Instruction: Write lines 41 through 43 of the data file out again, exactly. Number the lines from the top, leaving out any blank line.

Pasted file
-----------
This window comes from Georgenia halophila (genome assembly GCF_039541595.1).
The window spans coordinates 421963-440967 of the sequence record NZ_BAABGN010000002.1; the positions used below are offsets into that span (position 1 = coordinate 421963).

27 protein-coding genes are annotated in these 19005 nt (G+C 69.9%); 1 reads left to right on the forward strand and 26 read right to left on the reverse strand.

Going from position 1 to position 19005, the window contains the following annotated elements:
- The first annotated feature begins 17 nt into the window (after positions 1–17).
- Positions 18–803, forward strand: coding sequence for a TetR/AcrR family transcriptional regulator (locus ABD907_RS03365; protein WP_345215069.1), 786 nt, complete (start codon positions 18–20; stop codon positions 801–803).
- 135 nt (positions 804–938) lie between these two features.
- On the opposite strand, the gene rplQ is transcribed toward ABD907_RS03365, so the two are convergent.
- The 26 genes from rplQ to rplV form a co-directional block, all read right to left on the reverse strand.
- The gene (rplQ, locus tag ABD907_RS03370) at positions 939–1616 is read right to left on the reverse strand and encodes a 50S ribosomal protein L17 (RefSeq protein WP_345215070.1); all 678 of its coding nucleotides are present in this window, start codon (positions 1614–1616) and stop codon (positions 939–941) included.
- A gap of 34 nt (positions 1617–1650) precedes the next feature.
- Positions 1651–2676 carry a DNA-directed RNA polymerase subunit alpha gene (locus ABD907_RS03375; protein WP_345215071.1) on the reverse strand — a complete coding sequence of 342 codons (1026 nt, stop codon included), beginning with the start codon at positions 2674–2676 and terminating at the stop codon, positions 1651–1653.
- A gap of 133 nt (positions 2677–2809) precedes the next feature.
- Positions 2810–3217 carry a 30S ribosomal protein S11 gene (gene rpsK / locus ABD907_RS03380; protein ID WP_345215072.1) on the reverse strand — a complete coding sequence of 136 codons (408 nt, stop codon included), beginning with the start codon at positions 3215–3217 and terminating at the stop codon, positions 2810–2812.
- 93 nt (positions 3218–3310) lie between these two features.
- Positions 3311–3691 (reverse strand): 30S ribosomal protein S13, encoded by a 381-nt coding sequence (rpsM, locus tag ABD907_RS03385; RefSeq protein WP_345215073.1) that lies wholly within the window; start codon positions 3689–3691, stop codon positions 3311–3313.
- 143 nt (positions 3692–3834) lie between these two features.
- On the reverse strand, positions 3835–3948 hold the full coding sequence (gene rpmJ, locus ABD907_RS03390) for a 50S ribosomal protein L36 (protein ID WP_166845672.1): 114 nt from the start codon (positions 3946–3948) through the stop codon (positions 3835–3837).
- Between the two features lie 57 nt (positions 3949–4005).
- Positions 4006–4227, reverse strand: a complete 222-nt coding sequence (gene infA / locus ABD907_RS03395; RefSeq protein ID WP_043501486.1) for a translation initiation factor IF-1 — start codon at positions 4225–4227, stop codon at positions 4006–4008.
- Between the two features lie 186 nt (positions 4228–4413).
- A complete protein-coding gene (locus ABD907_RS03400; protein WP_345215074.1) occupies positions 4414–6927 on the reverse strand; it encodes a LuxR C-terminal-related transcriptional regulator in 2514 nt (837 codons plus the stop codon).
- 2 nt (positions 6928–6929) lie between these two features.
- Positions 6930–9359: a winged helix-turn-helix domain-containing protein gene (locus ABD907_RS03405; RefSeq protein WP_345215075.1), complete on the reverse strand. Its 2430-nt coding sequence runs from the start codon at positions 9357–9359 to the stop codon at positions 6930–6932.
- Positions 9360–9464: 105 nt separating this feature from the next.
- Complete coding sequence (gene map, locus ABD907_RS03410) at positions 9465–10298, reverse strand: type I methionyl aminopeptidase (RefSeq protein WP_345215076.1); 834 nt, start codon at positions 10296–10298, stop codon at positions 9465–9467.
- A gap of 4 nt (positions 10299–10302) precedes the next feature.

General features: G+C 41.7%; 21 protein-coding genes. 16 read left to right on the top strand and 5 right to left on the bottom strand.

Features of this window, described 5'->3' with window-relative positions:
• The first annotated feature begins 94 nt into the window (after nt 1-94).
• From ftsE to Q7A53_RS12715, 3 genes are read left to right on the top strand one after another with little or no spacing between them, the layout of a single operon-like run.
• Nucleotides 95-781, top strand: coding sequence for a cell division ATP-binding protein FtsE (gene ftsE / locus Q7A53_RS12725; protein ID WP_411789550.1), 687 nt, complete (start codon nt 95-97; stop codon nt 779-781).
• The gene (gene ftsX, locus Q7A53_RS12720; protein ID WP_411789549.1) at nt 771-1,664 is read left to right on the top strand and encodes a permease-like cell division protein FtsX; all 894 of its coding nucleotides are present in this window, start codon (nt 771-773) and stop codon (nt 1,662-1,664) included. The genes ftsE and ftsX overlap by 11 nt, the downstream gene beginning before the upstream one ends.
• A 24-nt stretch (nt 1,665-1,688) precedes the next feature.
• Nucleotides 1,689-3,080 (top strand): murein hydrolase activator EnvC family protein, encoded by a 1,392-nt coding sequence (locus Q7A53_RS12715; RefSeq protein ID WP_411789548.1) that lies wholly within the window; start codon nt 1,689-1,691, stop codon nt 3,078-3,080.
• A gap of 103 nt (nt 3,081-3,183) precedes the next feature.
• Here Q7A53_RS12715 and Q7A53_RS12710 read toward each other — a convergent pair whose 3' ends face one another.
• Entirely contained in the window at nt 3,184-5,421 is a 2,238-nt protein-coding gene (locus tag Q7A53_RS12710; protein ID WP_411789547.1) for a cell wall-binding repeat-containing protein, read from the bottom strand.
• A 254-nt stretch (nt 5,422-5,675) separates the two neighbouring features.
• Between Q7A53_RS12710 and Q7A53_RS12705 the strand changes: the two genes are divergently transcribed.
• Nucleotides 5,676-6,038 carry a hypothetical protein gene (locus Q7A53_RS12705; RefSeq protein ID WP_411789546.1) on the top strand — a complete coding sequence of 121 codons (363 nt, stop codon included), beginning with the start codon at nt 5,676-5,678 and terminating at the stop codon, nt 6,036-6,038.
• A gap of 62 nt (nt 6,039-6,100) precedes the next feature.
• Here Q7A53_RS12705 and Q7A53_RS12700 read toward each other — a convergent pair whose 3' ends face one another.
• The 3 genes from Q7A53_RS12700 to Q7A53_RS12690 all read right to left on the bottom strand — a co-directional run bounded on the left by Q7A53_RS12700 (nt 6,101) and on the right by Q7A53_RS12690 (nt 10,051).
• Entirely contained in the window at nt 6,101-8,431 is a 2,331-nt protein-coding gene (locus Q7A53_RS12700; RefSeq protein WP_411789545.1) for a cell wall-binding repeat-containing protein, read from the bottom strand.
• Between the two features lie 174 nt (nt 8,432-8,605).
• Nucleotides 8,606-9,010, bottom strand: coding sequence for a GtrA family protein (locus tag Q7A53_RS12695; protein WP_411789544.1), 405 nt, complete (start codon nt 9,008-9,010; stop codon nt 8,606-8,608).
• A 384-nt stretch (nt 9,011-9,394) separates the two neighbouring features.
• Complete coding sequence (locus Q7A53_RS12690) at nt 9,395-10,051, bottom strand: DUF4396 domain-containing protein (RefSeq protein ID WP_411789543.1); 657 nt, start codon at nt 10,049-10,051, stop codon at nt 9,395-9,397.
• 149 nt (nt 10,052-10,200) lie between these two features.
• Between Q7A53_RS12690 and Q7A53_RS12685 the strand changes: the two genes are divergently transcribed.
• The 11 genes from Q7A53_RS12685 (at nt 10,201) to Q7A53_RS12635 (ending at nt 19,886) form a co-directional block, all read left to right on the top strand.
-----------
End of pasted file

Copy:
• Nucleotides 5,676-6,038 carry a hypothetical protein gene (locus Q7A53_RS12705; RefSeq protein ID WP_411789546.1) on the top strand — a complete coding sequence of 121 codons (363 nt, stop codon included), beginning with the start codon at nt 5,676-5,678 and terminating at the stop codon, nt 6,036-6,038.
• A gap of 62 nt (nt 6,039-6,100) precedes the next feature.
• Here Q7A53_RS12705 and Q7A53_RS12700 read toward each other — a convergent pair whose 3' ends face one another.